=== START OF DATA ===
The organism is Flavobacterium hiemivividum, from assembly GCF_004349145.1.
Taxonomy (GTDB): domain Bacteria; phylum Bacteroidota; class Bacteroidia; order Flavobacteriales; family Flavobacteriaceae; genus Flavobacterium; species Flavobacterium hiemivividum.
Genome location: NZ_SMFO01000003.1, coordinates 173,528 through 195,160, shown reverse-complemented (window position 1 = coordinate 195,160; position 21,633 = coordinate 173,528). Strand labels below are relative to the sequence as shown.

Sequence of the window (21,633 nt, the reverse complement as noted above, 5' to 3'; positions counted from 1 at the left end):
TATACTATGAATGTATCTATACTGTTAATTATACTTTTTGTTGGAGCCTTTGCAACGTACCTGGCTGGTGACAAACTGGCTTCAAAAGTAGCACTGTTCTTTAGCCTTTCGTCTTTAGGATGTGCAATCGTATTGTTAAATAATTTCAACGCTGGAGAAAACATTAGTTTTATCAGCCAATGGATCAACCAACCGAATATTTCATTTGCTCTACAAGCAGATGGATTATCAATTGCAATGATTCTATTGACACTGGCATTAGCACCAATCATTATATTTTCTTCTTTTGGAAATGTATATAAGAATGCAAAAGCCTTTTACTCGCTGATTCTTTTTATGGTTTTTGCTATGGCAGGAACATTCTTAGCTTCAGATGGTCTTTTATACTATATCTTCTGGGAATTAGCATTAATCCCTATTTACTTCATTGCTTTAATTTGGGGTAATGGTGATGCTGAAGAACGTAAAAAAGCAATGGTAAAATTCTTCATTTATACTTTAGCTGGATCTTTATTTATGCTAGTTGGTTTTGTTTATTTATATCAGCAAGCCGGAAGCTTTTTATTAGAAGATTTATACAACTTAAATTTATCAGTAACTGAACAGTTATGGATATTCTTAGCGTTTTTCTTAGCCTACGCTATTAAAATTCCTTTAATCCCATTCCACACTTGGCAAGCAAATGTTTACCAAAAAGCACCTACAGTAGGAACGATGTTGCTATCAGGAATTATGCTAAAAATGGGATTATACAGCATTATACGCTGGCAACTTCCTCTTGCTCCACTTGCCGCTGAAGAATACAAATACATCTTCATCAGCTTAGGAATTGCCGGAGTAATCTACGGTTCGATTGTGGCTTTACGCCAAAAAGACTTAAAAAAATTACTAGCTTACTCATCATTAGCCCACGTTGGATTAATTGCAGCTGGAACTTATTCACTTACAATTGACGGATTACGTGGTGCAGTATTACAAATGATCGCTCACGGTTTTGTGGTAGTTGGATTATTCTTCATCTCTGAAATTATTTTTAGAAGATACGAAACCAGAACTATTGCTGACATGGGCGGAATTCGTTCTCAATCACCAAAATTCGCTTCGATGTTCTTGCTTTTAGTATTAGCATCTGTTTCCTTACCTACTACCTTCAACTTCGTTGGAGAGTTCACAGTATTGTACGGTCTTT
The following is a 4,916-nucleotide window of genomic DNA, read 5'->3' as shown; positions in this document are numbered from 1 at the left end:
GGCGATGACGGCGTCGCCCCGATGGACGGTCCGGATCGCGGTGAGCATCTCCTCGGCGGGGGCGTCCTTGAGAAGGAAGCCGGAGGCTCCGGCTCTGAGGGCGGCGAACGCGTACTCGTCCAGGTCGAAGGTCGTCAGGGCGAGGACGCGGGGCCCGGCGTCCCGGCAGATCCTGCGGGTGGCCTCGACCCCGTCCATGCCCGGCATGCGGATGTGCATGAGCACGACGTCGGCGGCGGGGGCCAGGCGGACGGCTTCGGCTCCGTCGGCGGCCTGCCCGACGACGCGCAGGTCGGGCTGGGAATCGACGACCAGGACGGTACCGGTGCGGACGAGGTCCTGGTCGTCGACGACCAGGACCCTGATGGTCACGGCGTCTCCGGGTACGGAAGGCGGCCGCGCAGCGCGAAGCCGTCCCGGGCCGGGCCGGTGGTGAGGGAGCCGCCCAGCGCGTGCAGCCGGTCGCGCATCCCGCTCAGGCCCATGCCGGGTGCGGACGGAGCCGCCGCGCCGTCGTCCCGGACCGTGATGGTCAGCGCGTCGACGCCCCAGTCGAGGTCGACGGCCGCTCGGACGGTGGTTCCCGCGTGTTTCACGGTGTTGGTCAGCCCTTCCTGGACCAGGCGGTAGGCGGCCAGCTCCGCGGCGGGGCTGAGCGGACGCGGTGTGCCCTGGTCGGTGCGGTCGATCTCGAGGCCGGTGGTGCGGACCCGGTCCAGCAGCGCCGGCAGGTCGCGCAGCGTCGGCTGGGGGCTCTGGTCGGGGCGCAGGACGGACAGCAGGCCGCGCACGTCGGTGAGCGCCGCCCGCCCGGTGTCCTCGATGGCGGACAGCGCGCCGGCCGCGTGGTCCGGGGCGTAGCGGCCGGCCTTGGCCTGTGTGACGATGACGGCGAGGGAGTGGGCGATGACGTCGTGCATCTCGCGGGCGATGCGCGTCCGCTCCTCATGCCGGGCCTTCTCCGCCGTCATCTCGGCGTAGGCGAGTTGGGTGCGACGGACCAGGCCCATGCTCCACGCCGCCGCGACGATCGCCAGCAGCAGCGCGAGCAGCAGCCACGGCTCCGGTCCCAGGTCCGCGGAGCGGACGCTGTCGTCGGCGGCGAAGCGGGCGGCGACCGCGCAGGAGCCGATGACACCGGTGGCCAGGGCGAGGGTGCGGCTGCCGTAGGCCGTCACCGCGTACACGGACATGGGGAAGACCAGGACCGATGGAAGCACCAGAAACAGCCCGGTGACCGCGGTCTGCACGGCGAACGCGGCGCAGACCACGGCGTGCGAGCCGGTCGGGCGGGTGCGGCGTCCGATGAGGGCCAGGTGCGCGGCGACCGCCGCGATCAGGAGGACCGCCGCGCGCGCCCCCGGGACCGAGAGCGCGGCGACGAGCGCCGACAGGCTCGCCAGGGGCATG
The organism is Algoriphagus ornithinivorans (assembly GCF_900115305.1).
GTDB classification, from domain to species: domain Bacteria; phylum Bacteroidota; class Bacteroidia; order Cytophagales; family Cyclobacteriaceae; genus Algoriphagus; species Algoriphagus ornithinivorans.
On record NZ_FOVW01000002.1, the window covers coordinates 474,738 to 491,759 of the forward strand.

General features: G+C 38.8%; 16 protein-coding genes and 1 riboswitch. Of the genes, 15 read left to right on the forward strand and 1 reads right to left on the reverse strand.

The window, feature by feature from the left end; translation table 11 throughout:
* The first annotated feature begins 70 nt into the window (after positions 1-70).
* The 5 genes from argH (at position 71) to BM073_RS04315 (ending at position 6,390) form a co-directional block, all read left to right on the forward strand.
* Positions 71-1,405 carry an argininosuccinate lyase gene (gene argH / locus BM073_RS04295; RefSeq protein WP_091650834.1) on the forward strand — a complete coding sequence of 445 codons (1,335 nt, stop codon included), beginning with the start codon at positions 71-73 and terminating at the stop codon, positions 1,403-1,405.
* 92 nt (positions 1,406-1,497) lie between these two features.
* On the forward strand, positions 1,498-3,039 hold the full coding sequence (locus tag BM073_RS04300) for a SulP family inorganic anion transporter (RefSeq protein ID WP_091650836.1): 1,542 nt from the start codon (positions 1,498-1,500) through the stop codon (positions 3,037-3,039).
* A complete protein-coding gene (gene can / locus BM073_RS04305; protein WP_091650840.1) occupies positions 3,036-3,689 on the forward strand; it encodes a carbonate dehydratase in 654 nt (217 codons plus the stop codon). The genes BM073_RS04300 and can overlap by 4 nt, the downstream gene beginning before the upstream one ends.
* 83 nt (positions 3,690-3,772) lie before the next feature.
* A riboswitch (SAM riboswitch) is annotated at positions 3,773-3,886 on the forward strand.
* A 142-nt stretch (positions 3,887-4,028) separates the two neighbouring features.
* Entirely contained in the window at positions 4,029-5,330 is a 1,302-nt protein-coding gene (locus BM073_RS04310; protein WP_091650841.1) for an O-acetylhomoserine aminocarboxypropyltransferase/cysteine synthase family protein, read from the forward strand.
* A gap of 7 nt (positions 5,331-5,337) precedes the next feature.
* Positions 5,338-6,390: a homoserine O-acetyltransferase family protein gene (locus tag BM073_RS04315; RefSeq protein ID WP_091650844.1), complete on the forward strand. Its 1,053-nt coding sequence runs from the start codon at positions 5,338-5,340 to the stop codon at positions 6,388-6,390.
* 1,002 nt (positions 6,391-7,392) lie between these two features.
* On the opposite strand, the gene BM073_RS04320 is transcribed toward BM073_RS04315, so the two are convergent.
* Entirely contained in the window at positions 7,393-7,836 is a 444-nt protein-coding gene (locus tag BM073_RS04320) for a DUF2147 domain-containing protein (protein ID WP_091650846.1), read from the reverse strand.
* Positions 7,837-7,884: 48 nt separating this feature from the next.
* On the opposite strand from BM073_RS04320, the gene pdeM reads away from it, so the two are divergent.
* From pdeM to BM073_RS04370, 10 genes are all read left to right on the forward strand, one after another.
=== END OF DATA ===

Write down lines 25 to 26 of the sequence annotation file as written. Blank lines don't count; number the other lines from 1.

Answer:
* 1,002 nt (positions 6,391-7,392) lie between these two features.
* On the opposite strand, the gene BM073_RS04320 is transcribed toward BM073_RS04315, so the two are convergent.